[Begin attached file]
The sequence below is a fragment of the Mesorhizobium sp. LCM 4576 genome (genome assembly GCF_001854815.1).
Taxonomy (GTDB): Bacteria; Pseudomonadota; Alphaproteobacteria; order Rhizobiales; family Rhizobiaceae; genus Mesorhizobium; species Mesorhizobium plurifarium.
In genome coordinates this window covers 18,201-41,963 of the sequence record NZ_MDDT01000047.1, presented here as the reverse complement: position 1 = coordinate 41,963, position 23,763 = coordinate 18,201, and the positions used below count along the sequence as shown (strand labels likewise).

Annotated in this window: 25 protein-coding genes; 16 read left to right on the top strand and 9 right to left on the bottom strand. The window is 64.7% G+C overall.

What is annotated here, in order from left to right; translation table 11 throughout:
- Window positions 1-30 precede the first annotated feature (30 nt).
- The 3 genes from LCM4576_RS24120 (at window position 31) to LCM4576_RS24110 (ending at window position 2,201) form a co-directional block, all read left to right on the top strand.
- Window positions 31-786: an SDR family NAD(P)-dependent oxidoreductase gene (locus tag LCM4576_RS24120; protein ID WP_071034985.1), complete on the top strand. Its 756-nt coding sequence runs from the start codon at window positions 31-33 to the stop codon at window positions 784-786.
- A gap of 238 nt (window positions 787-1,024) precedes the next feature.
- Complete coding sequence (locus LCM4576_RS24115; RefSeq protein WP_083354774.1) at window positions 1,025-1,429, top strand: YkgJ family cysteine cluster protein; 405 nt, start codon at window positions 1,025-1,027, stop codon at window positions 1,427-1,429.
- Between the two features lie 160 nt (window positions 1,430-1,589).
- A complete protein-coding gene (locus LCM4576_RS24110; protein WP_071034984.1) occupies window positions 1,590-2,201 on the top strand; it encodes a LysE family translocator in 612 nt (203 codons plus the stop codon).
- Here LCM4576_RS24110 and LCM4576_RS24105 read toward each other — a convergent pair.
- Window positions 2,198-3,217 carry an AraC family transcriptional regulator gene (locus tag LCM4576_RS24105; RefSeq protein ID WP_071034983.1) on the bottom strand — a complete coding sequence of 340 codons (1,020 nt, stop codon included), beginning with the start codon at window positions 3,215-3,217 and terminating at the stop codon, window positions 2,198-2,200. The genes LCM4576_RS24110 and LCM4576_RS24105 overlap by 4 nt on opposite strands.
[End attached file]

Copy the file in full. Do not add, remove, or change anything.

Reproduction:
The sequence below is a fragment of the Mesorhizobium sp. LCM 4576 genome (genome assembly GCF_001854815.1).
Taxonomy (GTDB): Bacteria; Pseudomonadota; Alphaproteobacteria; order Rhizobiales; family Rhizobiaceae; genus Mesorhizobium; species Mesorhizobium plurifarium.
In genome coordinates this window covers 18,201-41,963 of the sequence record NZ_MDDT01000047.1, presented here as the reverse complement: position 1 = coordinate 41,963, position 23,763 = coordinate 18,201, and the positions used below count along the sequence as shown (strand labels likewise).

Annotated in this window: 25 protein-coding genes; 16 read left to right on the top strand and 9 right to left on the bottom strand. The window is 64.7% G+C overall.

What is annotated here, in order from left to right; translation table 11 throughout:
- Window positions 1-30 precede the first annotated feature (30 nt).
- The 3 genes from LCM4576_RS24120 (at window position 31) to LCM4576_RS24110 (ending at window position 2,201) form a co-directional block, all read left to right on the top strand.
- Window positions 31-786: an SDR family NAD(P)-dependent oxidoreductase gene (locus tag LCM4576_RS24120; protein ID WP_071034985.1), complete on the top strand. Its 756-nt coding sequence runs from the start codon at window positions 31-33 to the stop codon at window positions 784-786.
- A gap of 238 nt (window positions 787-1,024) precedes the next feature.
- Complete coding sequence (locus LCM4576_RS24115; RefSeq protein WP_083354774.1) at window positions 1,025-1,429, top strand: YkgJ family cysteine cluster protein; 405 nt, start codon at window positions 1,025-1,027, stop codon at window positions 1,427-1,429.
- Between the two features lie 160 nt (window positions 1,430-1,589).
- A complete protein-coding gene (locus LCM4576_RS24110; protein WP_071034984.1) occupies window positions 1,590-2,201 on the top strand; it encodes a LysE family translocator in 612 nt (203 codons plus the stop codon).
- Here LCM4576_RS24110 and LCM4576_RS24105 read toward each other — a convergent pair.
- Window positions 2,198-3,217 carry an AraC family transcriptional regulator gene (locus tag LCM4576_RS24105; RefSeq protein ID WP_071034983.1) on the bottom strand — a complete coding sequence of 340 codons (1,020 nt, stop codon included), beginning with the start codon at window positions 3,215-3,217 and terminating at the stop codon, window positions 2,198-2,200. The genes LCM4576_RS24110 and LCM4576_RS24105 overlap by 4 nt on opposite strands.